Until very recent times, all vows included that the promise of the wife to love and obey her husband. Underpinning that promise was and still is, the understanding that the husband is the head of the house and the wife to be submissive. Further when children are born to the couple, the children will obey their parents. Definitely a Biblical teaching found in New Testament writings, especially the of Paul letter to the Ephesians.

But, despite all Paul’s exhortations of mutual love and submissiveness in Ephesians, the concept of the headship of the husband has developed under the influence of historic western patriarchal attitudes. Couple this with the Genesis story of the man being created first and the woman being formed from the man’s rib to be a help mate, it is not hard to see where the sense of superiority and entitlement among many men has come from and how, among many women, the idea that any form of punishment meted out to them must have been their fault because they have not been submissive or obedient or even good enough.

Add to that, the carry over influence of early Christian theologians such as Tertullian who believed that the curse of Eve is born upon every woman, so every woman bears responsibility for the sins and destruction and the pains of humanity! So, she deserves everything she gets!

But it doesn’t stop there. Another Christian understanding based on Scriptural references which has exacerbated the problem is that of forgiveness. Despite the verbal, physical, emotional or sexual abuse experienced, many women have been advised to forgive, forgive and forgive again and at all costs, remember your marriage vows. Pray for his soul. God will give you strength to endue and enable you to be a good wife.

Further, we must face the knowledge that in many of the horrific recent cases in NSW (apparently 27% of those reported this year alone), male perpetrators professed Christian church affiliations.

How troubling is it then, to realise that the violence experienced by women and children in their homes, the violence and attitude towards women that is so deeply embedded, so culturally and historically embedded in our society, has its roots in the way the Bible has been interpreted over the years and, in some places, continues to be understood?

No longer can we ignore or forget the terrible number of deaths of women in intimate relationships at the hands of men. So, what can we do?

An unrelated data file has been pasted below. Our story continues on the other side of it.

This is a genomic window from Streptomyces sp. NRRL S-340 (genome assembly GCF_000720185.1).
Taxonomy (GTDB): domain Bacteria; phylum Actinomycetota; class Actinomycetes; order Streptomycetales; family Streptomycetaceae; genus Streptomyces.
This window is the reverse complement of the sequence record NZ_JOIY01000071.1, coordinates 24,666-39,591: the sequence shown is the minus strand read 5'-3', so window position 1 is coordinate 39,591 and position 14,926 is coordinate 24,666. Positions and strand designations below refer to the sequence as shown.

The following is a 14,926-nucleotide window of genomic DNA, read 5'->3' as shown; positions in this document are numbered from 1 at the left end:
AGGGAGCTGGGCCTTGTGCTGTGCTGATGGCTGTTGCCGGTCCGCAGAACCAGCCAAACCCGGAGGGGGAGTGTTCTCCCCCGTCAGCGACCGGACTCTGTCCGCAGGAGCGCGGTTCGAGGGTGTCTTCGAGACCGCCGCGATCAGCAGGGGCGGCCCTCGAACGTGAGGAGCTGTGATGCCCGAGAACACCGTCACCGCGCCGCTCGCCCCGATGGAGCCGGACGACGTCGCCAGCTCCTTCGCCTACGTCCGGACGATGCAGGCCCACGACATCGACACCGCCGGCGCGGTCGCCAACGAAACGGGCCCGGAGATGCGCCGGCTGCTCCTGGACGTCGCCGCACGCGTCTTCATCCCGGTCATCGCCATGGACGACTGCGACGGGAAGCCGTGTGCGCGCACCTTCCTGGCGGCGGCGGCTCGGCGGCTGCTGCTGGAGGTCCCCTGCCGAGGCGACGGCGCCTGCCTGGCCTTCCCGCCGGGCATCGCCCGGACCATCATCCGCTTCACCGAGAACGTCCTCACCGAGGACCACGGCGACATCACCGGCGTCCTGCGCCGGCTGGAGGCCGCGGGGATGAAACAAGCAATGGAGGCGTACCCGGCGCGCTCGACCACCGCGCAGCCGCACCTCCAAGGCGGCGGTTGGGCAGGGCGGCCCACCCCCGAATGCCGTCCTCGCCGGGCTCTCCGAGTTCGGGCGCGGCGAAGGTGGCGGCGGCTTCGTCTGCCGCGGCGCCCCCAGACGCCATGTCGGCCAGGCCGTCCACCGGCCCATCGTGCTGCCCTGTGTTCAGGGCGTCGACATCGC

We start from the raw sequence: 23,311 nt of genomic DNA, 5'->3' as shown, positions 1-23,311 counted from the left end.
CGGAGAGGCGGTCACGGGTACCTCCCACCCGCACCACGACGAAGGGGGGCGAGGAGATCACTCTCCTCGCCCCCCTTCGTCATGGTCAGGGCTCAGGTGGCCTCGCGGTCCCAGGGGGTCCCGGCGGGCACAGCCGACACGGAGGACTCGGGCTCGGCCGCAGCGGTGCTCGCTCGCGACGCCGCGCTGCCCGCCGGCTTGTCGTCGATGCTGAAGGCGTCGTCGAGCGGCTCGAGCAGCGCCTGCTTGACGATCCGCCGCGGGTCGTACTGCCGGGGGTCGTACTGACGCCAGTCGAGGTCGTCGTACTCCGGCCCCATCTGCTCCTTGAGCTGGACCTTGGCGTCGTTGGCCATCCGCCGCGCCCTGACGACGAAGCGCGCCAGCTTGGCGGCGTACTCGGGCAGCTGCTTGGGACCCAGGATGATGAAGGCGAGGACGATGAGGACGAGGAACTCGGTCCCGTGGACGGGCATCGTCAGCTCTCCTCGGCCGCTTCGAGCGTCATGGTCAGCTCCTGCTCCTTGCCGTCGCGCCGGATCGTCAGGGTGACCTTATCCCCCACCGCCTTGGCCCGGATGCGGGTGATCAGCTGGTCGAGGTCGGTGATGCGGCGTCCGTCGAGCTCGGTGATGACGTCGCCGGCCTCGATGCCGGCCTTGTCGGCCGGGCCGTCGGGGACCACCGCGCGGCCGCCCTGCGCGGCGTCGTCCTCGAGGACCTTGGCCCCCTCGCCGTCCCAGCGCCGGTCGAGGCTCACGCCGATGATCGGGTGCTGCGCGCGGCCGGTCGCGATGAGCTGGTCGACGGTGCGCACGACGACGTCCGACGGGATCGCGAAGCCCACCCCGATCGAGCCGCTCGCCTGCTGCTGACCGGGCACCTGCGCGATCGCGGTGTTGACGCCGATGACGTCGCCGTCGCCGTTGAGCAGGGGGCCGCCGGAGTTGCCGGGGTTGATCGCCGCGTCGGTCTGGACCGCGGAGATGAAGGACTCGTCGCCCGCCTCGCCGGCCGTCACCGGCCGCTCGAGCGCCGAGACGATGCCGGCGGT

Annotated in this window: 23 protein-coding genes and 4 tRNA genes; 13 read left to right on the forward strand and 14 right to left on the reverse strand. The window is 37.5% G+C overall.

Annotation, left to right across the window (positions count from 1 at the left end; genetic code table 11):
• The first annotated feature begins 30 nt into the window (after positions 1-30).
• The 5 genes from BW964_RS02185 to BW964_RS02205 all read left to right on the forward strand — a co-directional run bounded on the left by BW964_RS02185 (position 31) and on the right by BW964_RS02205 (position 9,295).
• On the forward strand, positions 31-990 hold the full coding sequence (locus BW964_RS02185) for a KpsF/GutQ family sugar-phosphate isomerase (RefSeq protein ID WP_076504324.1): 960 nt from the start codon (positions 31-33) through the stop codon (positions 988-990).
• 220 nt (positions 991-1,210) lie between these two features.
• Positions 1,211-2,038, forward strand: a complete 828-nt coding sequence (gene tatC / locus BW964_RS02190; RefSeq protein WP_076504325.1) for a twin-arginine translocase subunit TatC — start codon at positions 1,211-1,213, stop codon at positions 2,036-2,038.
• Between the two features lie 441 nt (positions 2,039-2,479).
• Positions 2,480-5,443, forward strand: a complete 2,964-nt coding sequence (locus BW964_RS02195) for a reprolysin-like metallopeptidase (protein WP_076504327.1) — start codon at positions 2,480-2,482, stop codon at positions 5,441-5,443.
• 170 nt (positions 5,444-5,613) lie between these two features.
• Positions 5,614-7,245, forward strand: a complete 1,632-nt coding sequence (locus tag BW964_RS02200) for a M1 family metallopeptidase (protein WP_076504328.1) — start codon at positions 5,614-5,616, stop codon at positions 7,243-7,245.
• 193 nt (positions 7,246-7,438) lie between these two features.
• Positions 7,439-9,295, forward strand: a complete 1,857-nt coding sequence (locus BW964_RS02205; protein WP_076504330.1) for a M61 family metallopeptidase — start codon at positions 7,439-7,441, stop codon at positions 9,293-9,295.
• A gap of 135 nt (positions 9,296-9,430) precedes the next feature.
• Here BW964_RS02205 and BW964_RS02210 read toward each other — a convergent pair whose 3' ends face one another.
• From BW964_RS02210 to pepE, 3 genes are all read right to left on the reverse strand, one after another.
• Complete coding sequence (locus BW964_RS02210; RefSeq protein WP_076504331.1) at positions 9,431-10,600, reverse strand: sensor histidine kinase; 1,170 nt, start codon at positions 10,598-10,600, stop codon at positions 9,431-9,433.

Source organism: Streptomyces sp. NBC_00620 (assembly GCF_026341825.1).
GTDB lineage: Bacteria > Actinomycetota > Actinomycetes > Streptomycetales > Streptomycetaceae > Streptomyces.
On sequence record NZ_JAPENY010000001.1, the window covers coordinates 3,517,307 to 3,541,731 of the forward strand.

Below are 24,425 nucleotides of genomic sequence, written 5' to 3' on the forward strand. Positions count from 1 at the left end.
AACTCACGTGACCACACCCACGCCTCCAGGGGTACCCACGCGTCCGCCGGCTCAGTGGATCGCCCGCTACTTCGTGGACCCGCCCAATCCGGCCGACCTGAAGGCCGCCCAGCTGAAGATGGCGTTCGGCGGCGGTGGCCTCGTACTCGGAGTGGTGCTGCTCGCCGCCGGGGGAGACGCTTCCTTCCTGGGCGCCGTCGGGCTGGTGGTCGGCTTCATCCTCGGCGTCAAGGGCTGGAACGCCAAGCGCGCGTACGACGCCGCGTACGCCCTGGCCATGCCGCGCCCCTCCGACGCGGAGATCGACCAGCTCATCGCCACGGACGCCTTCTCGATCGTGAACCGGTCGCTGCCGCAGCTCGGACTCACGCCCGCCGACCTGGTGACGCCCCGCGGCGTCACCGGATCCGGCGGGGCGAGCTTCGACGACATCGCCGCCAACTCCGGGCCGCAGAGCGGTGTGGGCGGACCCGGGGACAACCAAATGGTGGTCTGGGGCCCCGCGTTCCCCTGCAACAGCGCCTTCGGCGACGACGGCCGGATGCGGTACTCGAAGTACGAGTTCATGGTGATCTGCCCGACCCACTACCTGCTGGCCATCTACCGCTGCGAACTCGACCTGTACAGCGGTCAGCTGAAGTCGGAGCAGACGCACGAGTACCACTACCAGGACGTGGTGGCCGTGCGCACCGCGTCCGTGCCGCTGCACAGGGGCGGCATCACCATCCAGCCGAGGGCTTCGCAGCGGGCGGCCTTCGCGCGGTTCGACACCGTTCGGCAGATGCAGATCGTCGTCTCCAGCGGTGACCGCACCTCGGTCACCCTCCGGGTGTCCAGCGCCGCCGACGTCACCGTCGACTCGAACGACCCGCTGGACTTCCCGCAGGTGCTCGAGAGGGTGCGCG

We can and should speak up when we see any form of abuse occurring and call it out for what it is.
We can encourage victims to seek help and support them where we can.
At the very least, we can be a supportive listener.
We can talk to our own families and grandchildren especially where the problem is present.

May I also suggest Christianity must be born again? It needs to allow the Spirit to open hearts and minds to understand family relationships in a different way to what has developed over time. I believe all Churches must recognise the role Scripture has played in perpetuating such behaviours, apologise and at the very least, begin by changing marriage vows to reflect a mutually respectful, loving and caring relationship by both partners – as the UCA insightfully did at its inception.

If you are a woman who has had or is experiencing any form of violence in your home, please know it is, nor ever was, your fault.
You are beloved of God who wants you to live a full, creative and fruitful life, free from violence and abuse of any kind. And please, come and talk to me or Sharon or a trusted person if you are comfortable to do so.

All Christian churches are challenged by the crisis of violence towards women and children our society. Like Nicodemus we are offered a choice. We can stay guardians of a system of understanding that has stood for hundreds of years or we can feel the wind of Spirit blowing to bring about new life. As her breath touches us, may we see things differently and have the courage to be agents of the Good news of Jesus Christ in our families, our homes and workplaces, in our churches and in our society. Come, Holy Spirit, come.

Rev Margaret Middleton

Various Sources
including Gregory Jenks in gregoryjenks – revisioning faith … shaping holy lives
Daily Mail List 10 May, 2024 [Relevant 03 May copyright 2024. More]

Photo of Rev Margaret Middleton

Written by Rev Margaret Middleton

The Rev Margaret Middleton is a retired Uniting Church minister. She occasionally provides supply ministry in the wider church but leads worship in TUC regularly. 

Margaret also supports our work by leading several groups of people seeking to grow and deepen their faith. She is a member of the Karralika outreach team and serves as an elder within the church.